“Amelia Merhar discusses a participatory arts-based inquiry project she co-researched with young adults who have lived in Canada’s child welfare system. In her fun, engaging, and pointed way she talks about methodology, findings, outcomes and what art can do that other forms of research might not be able to. Amelia is an artist, researcher, facilitator, youth worker, policy analyst, and pretty amazing person”
Moving Home ProjectImage
Moving Home: The Art and Embodiment of Transience Among Youth Emerging from Canada’s Child Welfare System is my MA thesis in Human Geography at York University.
Working with 15 co-researcher artists ages 18-29 with lived experience in care in Toronto and Whitehorse, this project questioned what sort of people is the child welfare system inadvertently creating through multiple placements. Subsections include a focus on emotions, relations and movement depicted in the art, and a chapter on the emergent theme of resilience and resistance, and the urge to give back and create a community for former youth in care.
The research had public talk August 17th at Ontario Provincial Advocate for Children and Youth, and another talk TBD in Whitehorse. A zine version of the thesis will been launched as well as an art show presented Critical Distance Centre for Curators August 17 to 26.
Here is a link to copy of my thesis on Google Drive, as well as a copy of the zine. I’m happy to say I successfully defended, and my thesis was nominated for two thesis awards at York University!
I built a tree out of wood, zines, birch bark, wire, paper mache, branches and a solid typewriter base. This Zine Tree is a community installation designed to grow zine culture in the north, a distro and a creation station all at once. Free photocopying too! This piece plays on the idea of a tree of knowledge, even down to the details, as the zine shelves are collaged with pages from an encyclopedia called The Book of Knowledge.
I am the Whitehorse Public Zine Librarian, and am using the collection as part of the community installation. I feel strongly that zine culture can do well here, I even tabled at the local gun show one year and it was wildly successful. Many in the North live without running water or electricity, by choice, and I see Northern resourcefulness, off-grid aspirations and zines as a great potential threesome.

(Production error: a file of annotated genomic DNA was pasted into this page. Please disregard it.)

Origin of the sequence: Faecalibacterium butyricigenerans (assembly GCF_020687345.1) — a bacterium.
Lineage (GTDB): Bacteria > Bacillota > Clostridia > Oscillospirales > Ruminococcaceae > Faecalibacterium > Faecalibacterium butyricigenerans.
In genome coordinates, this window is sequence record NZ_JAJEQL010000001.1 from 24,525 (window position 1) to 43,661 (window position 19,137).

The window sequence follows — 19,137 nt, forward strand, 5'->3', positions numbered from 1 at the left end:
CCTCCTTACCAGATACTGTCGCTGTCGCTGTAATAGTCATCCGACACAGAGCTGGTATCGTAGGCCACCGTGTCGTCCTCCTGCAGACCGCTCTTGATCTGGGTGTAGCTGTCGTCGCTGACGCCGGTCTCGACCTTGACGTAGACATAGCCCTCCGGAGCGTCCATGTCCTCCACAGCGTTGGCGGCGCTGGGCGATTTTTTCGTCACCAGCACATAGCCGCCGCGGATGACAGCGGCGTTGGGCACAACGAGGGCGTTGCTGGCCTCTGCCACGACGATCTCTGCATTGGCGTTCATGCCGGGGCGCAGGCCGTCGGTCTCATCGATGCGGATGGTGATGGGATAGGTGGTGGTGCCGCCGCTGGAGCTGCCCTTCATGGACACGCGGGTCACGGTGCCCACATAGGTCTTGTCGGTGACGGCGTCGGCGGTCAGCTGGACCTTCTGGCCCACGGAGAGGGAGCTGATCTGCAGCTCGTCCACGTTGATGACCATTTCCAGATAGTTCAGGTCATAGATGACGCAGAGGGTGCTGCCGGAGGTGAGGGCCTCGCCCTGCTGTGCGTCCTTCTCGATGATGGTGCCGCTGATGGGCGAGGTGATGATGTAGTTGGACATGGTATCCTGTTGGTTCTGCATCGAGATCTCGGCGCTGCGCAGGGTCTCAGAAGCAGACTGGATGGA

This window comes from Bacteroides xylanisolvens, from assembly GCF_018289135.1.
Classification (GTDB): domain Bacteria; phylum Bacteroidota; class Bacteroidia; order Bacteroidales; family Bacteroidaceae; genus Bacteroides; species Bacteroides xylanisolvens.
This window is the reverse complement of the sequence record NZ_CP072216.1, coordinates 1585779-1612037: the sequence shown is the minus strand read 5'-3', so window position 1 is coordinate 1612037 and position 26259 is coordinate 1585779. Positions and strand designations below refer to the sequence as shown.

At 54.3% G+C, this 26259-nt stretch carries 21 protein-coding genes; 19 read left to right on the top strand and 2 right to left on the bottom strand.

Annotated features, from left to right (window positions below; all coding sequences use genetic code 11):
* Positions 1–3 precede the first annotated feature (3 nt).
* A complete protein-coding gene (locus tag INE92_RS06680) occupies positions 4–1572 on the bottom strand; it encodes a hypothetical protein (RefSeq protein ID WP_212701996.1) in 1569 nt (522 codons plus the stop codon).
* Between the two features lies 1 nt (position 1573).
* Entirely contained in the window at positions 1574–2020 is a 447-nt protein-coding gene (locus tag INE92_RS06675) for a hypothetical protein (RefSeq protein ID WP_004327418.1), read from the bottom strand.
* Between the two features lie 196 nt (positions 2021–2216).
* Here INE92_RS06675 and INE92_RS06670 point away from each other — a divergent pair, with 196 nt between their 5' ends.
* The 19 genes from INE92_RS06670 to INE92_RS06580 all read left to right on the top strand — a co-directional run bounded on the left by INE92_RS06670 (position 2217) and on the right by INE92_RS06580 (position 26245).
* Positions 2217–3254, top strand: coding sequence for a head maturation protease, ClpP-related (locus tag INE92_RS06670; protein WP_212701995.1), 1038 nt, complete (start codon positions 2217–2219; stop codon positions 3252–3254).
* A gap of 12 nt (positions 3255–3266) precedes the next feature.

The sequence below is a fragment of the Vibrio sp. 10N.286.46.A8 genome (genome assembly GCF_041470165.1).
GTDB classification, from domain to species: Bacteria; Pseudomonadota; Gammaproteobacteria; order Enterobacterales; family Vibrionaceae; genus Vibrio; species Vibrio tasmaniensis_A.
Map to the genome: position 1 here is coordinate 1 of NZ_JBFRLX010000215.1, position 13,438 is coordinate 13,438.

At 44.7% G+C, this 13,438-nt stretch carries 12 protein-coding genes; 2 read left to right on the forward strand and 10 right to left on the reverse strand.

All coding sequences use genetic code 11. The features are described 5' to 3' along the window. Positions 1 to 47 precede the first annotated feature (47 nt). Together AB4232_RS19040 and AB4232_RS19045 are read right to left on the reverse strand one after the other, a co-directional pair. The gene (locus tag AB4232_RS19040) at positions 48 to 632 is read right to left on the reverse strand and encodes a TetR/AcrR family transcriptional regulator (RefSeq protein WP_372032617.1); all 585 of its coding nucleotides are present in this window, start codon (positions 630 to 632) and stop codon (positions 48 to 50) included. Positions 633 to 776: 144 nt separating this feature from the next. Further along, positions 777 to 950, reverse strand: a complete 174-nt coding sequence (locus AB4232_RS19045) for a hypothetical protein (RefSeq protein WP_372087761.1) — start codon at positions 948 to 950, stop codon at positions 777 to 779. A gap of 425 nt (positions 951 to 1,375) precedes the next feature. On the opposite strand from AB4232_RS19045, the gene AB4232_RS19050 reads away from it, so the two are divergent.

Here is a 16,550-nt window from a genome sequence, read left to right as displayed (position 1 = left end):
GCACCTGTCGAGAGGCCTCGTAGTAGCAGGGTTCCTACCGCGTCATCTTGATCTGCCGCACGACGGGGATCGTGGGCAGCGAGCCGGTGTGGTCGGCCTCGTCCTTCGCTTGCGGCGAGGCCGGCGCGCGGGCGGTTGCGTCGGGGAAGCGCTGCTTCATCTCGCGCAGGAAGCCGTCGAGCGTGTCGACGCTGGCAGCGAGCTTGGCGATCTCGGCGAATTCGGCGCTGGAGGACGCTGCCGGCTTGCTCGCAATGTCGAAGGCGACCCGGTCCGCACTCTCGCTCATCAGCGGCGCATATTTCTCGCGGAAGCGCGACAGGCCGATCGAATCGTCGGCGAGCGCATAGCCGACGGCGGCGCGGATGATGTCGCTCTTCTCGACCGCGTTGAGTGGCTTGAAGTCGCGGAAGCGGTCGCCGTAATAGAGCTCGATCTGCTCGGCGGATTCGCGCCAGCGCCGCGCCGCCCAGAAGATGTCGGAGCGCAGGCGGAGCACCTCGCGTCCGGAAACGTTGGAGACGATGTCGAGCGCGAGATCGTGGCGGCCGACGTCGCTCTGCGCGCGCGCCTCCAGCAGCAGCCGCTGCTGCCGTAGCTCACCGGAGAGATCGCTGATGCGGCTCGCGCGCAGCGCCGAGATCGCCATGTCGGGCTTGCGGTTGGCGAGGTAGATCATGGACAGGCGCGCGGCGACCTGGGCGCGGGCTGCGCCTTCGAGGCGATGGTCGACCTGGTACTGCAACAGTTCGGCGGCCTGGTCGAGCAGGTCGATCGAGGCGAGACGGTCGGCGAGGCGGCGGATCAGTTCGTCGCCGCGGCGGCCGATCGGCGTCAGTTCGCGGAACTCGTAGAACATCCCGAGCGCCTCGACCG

July is International Zine Month, and I have several free workshops you can come to and make zines at, or just learn more about what a zine is at Northern Zine: The Zine Tree Project art show at the Edge Gallery at Arts Underground, the show is open Tuesday to Saturday 10-5 pm until July 26th.
Here’s an interview I did with CBC Radio One about the project, zines, and #julyisinternationalzinemonth on July 2nd.
If you have any zines you would like to donate to the project, please get in touch! email@example.com
Zine Tree will also be at Artist’s Alley at YuComicon in August, and will be participating in Riverside Arts Festival in Dawson City.
Transfer Station Artist’s ResidencyLink
Transfer Station Artist’s Residency
This is the Transfer Station Artist Residency I piloted In the summer and fall of 2013 in Fairbanks Alaska.It was really successful and it felt really good to be giving back to the community, and the arts in general, by simply providing a space to create. And what an experience to be on the ACCEPTING end of arts applications, I learned a lot from the experience on good proposal writing.
Resartis is really the best organization for artist residencies worldwide, but the Transfer Station project shows that you can easily start your own, as I did, with a spare cabin on rental property. Some people charge a fair amount of money and include food and tours for the artists, some simply share a space for cheap as I did, and casually and organically connect artists with events in the community.
I have wanted to start a residency since the early 2000’s, but my plan was always make some money, get some land then start it. That is not the only path, thankfully!